Entertainment TV Wake in Fright: The newest must-see Australian drama
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Wake in Fright: The newest must-see Australian drama

wake in fright
Wake in Fright TV miniseries lives up to the fear of the cult classic film. Photo: Channel Ten
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It would be tempting to make a lot of resolutions after watching Wake in Fright on Channel 10 on Sunday.

Don’t drink (particularly not beer), don’t drive where there are kangaroos, don’t play Two Up and above all, NEVER visit small, dying towns in the Australian outback.

But the biggest temptation of all is to call this the best new Australian drama this year.

Why?

Because, from the first moment, there’s a sense of a scarily inevitable hiding to nowhere for schoolteacher John Grant (Sean Keenan is perfectly cast), as he farewells his outback class to take up a new job in Sydney.

Within hours of leaving, he hits a kangaroo with his car and his nightmare journey has just begun.

This terrifying journey engages the audience because of the skill of the production team, which takes menace to a whole new level.

A passing taxi driver stops and she offers two options – $400 trip to the nearest truck stop so he can hitch to Sydney or a $20 ride to Bundanyabba.

“It’s the best little town on earth. Once you get to the Yabba, you never want to leave.”

Sean Keenan and David Wenham are well cast. Photo: Channel Ten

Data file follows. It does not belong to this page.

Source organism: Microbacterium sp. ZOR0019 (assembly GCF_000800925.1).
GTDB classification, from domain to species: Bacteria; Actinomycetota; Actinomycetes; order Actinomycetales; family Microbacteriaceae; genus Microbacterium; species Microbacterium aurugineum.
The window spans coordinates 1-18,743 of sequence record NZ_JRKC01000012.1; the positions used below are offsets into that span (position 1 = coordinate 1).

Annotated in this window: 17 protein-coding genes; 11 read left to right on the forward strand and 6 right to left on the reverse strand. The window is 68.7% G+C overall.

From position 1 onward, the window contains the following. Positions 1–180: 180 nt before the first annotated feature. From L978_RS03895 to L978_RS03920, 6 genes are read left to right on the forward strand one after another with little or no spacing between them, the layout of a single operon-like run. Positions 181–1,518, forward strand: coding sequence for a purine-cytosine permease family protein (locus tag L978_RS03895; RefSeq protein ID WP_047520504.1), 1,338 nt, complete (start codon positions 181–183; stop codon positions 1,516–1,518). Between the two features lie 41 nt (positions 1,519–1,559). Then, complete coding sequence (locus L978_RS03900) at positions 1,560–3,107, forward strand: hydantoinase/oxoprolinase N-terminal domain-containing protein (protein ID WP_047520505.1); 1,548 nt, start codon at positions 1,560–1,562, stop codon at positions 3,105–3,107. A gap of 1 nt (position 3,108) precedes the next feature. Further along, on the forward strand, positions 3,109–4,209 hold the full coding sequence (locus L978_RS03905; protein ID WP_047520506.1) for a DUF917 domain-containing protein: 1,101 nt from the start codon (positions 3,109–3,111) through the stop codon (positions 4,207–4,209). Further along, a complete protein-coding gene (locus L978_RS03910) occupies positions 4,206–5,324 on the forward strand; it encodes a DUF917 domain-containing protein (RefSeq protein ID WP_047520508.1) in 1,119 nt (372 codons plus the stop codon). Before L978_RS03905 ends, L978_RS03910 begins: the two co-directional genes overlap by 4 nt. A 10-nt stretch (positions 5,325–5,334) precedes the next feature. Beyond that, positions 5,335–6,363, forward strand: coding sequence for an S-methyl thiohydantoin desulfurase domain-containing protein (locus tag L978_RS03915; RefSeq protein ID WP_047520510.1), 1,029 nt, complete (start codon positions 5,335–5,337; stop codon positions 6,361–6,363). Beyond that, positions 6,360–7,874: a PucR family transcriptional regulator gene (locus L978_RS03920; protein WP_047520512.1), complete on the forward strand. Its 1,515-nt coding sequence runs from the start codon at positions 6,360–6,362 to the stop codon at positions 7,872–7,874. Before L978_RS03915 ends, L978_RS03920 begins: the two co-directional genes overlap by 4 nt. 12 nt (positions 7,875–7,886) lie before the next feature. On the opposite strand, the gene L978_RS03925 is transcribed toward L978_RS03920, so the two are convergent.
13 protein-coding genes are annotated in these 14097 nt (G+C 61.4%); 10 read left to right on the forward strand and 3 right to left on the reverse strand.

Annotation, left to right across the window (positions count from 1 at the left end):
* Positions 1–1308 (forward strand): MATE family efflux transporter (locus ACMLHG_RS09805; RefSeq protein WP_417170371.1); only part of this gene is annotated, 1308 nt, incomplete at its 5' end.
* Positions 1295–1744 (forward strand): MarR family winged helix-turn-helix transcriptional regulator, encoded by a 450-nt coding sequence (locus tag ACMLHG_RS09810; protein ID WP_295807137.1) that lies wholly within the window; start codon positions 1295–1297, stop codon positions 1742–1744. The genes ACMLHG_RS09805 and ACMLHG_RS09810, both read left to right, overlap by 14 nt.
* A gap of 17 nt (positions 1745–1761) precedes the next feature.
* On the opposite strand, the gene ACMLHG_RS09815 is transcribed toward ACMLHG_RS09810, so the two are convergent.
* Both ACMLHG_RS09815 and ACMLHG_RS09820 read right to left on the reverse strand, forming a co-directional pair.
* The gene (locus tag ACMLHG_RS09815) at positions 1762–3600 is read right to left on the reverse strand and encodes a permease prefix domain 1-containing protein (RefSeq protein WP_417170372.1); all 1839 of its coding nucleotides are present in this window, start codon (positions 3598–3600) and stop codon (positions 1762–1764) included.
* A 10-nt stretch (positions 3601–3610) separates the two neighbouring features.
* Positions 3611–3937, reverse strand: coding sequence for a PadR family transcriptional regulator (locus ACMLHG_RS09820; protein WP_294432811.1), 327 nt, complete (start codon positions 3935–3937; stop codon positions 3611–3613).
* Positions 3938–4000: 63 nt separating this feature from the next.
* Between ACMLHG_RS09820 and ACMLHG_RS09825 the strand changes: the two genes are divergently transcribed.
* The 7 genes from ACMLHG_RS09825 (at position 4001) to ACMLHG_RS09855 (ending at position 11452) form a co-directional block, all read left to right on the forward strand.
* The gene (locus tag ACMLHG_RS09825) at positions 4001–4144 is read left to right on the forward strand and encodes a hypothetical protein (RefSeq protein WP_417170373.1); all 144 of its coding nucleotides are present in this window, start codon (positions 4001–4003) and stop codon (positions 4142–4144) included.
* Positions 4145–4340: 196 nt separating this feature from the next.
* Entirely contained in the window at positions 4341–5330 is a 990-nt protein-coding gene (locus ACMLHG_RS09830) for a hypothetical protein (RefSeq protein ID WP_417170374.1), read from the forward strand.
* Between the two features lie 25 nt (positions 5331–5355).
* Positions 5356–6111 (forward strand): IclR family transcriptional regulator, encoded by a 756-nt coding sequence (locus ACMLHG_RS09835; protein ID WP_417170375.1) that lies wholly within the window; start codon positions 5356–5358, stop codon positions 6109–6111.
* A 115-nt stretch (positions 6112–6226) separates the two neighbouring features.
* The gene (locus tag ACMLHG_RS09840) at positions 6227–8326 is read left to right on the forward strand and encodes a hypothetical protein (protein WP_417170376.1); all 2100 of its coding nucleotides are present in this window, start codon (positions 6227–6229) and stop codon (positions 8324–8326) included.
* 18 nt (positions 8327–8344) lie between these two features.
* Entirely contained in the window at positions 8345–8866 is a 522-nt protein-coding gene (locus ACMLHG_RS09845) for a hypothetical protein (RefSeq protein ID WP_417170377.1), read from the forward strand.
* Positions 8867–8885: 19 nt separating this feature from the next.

Wake in fright
Alex Dimitriades as Evan ‘Doc’ Tydon. Photo: Channel Ten

From the moment he arrives in town, Jack Grant is like a bunny in the headlights. He is open to manipulation and temptation from every quarter.

Cop Jock Crawford (David Wenham) leads the charge, offering free beers and an introduction around town – notably to the local RSL where there’s a $10 steak, more beers and the Two Up game.

Nobody drinks beer slowly in the Yabba and John is quickly drunk enough to ignore his reservations and join the game. It’s one of the most engaging scenes in the episode, where the energy, excitement and sheer addictiveness of the win is captured perfectly.

It’s all downhill from there.

By the end of the first episode, he’s gone from receiving Christmas cards from adoring kids to being stripped naked, in debt, on drugs and being pursued by local thugs. He has no escape from a hellish bad dream in the middle of the Australian desert.

The $400 trip to the truck stop would have been a bargain.

This series could have gone badly wrong in the wrong hands but it’s beautifully cast, well scripted, imaginatively shot and very well directed. A terrific music score drives the tension.

There’s a standout cast. Alex Dimitriades is just delicious as Evan ‘Doc’ Tydonas, who spends much of his time in the nude, wearing his barbecue apron and living in a caravan.

Gary Sweet plays Tim Hynes, the desperate local real estate agent trying to flog houses in a dying town. Robyn Malcolm is his fearful and tense wife, Ursula.

Underplayed performances and a sparse script allow the story to star and grip the audience.

It’s no obstacle if you haven’t read Kenneth Cook’s iconic book or seen the 1971 film, regarded as one of the greatest Australian films ever. In fact, you’re probably better off because you won’t waste time wondering which one is best.

This first episode at least is simply excellent television drama in its own right.

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